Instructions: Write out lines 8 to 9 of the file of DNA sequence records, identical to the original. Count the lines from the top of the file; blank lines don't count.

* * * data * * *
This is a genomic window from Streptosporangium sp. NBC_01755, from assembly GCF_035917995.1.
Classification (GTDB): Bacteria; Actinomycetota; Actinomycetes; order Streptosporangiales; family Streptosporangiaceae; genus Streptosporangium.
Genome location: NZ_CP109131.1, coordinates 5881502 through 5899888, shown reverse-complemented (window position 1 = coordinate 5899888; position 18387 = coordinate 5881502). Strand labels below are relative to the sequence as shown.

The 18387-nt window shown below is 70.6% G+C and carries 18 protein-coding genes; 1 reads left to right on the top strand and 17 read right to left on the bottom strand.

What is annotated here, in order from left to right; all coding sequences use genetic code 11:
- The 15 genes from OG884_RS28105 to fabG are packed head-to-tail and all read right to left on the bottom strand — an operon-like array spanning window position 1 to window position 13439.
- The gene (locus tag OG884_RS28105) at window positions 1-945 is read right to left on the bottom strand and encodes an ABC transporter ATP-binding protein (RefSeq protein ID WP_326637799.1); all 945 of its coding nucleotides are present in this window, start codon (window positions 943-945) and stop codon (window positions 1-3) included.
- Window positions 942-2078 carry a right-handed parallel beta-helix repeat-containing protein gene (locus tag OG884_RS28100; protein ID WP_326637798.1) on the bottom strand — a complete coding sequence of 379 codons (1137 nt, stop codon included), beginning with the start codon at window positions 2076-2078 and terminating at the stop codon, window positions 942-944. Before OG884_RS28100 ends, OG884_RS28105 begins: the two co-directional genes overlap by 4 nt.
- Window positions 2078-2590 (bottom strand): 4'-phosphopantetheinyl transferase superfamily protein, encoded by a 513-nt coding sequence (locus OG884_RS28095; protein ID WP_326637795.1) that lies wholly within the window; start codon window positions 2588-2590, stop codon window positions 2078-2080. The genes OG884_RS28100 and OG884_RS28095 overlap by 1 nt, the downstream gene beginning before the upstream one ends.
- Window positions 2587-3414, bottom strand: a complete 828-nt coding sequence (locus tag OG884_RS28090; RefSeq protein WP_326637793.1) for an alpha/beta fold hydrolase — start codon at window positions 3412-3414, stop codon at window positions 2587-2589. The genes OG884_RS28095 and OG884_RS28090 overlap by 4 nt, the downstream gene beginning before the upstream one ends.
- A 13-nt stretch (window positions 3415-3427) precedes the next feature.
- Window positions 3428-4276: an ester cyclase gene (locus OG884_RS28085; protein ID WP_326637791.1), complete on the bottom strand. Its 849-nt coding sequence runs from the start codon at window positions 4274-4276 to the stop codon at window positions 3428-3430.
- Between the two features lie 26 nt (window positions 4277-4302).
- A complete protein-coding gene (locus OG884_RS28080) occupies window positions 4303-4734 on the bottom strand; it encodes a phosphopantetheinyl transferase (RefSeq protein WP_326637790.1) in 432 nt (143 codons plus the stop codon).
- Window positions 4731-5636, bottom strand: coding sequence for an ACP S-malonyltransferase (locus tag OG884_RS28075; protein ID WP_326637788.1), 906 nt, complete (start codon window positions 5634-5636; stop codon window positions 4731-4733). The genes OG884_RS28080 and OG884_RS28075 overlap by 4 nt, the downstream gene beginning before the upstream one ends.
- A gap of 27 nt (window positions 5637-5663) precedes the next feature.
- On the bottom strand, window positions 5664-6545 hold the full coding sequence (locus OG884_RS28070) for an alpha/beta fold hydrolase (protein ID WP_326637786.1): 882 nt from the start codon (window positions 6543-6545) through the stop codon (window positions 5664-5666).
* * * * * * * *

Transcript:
- Window positions 942-2078 carry a right-handed parallel beta-helix repeat-containing protein gene (locus tag OG884_RS28100; protein ID WP_326637798.1) on the bottom strand — a complete coding sequence of 379 codons (1137 nt, stop codon included), beginning with the start codon at window positions 2076-2078 and terminating at the stop codon, window positions 942-944. Before OG884_RS28100 ends, OG884_RS28105 begins: the two co-directional genes overlap by 4 nt.
- Window positions 2078-2590 (bottom strand): 4'-phosphopantetheinyl transferase superfamily protein, encoded by a 513-nt coding sequence (locus OG884_RS28095; protein ID WP_326637795.1) that lies wholly within the window; start codon window positions 2588-2590, stop codon window positions 2078-2080. The genes OG884_RS28100 and OG884_RS28095 overlap by 1 nt, the downstream gene beginning before the upstream one ends.